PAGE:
Every few months, I find myself reading or thinking about an ism that I didn’t, for whatever reason, cover in Isms & Ologies. A few years ago, I was beating my head against the wall because I didn’t write about “exceptionalism,” which John McCain (and Rush Limbaugh, Sarah Palin, et al) had suddenly reintroduced into the Republican vocabulary. I have been thinking a lot about “Neo-liberalism” over the past 24 hours, because it suddenly came to me that it’s a fair way to characterize the economic thinking of a writer I know and respect. The label is usually applied disparagingly by the left but it doesn’t have to be a bad thing–it might even be a good thing if someone serious-minded and progressive enough took positive ownership of it. I don’t believe I thought to include Glenn Beck’s favorite word “Statism,” or for that matter “Progressivism,” which at the time I wrote the book I thought were self-explanatory, or at least didn’t require a vigorous defense. “Illuminism” isn’t in there either, though Cults, Conspiracies and Secret Societies covers that base fairly well.
But to get to the point, I was catching up over at Hendrick Hertzberg’s blog this afternoon, when I came across this entry from a couple of weeks ago, “Give John a Chance.” I must have heard “Give Peace a Chance” on the radio a million times over the past four decades. I never heard the word “faggots” in its opening lines, but now that I think about it, I didn’t hear anything else either except meaningless syllables. How could I have been so incurious about what he was singing?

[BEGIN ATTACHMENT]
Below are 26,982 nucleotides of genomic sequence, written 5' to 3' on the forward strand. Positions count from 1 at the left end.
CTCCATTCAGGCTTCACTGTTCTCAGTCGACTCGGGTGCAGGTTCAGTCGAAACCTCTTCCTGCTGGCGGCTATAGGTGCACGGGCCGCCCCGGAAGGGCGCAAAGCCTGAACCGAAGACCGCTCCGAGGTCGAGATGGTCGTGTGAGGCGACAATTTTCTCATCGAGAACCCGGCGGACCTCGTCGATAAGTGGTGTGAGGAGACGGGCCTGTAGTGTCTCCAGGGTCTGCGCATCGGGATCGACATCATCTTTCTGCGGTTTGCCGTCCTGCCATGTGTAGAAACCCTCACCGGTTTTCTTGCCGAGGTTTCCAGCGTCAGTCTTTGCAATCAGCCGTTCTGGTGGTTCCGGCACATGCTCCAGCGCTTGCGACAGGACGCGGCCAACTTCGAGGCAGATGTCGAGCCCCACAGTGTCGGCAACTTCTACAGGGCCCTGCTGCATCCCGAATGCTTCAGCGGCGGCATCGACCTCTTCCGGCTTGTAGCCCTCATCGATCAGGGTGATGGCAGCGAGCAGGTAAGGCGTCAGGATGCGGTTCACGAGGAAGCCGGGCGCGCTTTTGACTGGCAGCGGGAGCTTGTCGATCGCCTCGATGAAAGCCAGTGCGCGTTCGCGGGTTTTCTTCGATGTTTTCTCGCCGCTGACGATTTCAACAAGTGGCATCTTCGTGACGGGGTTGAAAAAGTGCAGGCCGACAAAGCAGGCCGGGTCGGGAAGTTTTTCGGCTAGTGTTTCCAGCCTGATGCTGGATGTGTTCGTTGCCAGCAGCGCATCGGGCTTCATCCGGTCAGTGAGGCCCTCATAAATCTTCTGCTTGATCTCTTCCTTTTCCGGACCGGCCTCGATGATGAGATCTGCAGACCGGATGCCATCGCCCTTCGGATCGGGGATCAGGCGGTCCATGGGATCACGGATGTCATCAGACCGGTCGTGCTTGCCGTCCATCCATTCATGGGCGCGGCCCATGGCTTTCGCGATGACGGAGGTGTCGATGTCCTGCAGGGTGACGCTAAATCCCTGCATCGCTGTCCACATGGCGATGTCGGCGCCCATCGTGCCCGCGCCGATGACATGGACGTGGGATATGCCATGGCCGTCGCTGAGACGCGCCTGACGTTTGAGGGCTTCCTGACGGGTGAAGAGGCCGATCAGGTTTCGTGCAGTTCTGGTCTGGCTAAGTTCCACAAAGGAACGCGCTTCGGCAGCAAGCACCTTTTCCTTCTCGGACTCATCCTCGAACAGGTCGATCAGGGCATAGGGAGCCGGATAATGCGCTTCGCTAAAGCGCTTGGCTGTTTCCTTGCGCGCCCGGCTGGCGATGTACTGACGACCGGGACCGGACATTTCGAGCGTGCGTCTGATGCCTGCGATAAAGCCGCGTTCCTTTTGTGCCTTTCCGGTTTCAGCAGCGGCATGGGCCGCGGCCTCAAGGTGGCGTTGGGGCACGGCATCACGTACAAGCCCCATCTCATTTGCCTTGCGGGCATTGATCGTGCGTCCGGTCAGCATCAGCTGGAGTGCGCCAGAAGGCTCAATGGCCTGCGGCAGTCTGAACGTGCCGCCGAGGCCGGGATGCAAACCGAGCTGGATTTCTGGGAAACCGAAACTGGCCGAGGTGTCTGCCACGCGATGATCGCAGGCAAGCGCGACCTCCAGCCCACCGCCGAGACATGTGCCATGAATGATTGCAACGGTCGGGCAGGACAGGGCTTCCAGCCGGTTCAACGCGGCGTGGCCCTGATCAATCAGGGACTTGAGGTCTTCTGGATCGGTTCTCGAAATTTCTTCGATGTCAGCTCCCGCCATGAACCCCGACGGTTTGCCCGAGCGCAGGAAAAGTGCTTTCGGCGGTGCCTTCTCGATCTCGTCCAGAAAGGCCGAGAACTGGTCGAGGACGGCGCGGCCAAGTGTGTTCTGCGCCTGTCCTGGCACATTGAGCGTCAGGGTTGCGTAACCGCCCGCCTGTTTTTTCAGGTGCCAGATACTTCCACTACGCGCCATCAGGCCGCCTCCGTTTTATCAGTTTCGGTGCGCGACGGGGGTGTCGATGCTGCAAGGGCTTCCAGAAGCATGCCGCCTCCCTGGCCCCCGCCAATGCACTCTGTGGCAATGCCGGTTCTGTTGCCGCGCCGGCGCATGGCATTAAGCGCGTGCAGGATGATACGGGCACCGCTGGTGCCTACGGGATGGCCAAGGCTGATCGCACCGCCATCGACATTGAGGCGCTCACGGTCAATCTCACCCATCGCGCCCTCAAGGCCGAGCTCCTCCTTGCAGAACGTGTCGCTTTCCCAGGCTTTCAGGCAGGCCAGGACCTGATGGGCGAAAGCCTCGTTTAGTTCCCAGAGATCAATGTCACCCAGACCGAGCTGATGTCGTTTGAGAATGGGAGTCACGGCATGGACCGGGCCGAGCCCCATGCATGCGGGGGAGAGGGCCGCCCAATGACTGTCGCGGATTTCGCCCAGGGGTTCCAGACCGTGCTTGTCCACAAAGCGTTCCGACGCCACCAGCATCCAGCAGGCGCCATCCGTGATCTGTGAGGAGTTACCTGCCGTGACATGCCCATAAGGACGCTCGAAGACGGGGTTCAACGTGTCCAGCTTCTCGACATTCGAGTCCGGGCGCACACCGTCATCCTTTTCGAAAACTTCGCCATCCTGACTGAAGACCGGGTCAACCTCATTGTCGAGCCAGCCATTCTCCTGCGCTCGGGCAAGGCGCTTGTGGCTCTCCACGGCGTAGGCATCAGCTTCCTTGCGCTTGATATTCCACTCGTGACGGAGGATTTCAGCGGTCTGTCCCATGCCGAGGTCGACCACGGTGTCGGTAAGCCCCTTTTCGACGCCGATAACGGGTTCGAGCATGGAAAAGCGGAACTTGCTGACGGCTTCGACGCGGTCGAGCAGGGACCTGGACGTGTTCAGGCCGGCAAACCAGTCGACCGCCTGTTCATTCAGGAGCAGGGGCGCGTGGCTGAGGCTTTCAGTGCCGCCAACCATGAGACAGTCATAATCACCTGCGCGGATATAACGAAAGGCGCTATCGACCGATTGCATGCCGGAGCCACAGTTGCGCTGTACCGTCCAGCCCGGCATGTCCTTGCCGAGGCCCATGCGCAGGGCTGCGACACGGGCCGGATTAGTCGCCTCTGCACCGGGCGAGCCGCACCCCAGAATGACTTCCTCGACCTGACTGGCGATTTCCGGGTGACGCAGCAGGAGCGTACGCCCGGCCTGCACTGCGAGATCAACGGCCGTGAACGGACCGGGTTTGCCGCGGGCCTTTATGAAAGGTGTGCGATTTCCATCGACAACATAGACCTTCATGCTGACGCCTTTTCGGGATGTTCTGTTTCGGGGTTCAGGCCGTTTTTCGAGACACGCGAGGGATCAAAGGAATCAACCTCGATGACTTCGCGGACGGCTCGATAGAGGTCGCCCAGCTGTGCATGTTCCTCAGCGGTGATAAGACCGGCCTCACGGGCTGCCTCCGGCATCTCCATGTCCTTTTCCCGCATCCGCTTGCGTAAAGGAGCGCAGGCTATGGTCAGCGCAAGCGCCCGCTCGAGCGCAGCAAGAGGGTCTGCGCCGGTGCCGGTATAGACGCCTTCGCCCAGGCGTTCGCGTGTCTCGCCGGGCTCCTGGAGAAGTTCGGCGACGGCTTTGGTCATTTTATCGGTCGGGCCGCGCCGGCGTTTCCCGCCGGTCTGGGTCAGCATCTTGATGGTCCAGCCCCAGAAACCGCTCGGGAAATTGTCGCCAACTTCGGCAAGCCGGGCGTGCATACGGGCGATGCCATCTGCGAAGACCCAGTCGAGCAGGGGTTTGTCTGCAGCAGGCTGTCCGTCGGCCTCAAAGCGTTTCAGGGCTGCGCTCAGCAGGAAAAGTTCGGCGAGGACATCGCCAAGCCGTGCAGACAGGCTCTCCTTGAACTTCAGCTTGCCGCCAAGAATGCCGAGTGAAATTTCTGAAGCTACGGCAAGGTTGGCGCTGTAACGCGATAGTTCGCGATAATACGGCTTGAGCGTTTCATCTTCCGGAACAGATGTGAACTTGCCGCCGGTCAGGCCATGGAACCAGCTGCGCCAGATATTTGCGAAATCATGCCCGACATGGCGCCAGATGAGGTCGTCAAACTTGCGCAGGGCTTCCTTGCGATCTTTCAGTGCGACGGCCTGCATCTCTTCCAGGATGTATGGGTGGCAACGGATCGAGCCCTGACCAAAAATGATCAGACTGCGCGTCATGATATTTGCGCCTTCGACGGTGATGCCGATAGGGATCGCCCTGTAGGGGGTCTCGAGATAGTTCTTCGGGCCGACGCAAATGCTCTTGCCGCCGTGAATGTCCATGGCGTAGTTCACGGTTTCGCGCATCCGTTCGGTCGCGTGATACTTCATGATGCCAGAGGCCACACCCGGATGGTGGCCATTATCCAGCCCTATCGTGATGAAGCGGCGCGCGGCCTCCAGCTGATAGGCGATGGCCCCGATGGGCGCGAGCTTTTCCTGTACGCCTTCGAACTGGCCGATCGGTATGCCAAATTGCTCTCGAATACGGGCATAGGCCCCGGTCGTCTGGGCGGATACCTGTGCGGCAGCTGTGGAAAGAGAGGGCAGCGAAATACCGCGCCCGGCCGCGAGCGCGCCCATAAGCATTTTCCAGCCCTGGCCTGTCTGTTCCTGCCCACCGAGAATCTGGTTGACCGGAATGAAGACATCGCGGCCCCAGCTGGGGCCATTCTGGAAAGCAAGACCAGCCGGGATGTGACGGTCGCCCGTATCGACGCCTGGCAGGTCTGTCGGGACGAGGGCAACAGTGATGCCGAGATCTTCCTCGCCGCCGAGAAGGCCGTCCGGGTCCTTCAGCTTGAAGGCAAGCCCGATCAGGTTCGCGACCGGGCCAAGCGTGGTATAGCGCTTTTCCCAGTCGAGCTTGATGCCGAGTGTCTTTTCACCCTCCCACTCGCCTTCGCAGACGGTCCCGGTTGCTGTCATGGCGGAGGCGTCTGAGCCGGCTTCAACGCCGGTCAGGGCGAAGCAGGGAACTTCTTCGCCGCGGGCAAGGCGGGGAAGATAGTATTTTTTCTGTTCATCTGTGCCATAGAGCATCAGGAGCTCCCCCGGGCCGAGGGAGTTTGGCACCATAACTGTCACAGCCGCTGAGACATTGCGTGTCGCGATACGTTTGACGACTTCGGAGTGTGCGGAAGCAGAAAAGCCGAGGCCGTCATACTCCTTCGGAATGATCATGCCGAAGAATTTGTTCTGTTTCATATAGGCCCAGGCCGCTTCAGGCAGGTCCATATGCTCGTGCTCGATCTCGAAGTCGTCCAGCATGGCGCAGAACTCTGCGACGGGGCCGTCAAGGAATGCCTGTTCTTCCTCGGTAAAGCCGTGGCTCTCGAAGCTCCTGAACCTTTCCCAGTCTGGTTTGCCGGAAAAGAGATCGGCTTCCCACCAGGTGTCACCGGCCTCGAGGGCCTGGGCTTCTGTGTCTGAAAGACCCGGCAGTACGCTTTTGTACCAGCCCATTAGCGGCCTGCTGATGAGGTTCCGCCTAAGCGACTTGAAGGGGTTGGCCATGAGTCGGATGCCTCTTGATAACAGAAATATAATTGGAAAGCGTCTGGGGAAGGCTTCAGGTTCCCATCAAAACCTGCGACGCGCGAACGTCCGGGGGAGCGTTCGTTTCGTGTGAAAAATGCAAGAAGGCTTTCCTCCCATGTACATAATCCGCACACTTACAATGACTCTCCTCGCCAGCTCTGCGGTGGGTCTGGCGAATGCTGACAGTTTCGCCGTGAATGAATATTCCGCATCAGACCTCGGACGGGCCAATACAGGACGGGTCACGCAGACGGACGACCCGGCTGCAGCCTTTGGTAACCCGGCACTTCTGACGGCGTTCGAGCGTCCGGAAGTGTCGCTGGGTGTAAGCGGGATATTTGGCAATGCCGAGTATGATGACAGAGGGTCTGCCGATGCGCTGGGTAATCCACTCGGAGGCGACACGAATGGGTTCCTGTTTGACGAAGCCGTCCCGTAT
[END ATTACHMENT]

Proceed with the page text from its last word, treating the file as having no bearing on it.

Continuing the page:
This is the official lyric: “Everybody’s talkin’ about Bagism, Shagism, dragism, Madism, Ragism, Tagism, This-ism, That-ism, ism, ism, ism.” If I’d known about it then, and if Yoko let it count as fair use, I would have used the line as an epigraph for my book.
Oh yes, and if Hertzberg’s explanation of bagism seems sketchy, Wikipedia explains it with great (and perhaps unwonted) confidence here. The gist of it is that “by living in a bag, a person could not be judged by others on the basis of skin color, gender, hair length, attire, age, or any other such attributes. It was presented as a form of total communication. Instead of focusing on outward appearance, the listener would hear only the bagist’s message.” There are some links but Wikipedia provides no comparable explanations for Shagism, Dragism, Madism, Ragism, or Tagism (though a number of ideas do occur to me, mostly about hippie hairstyles, androgynous clothing, and jumping to over-hasty conclusions about people you don’t know).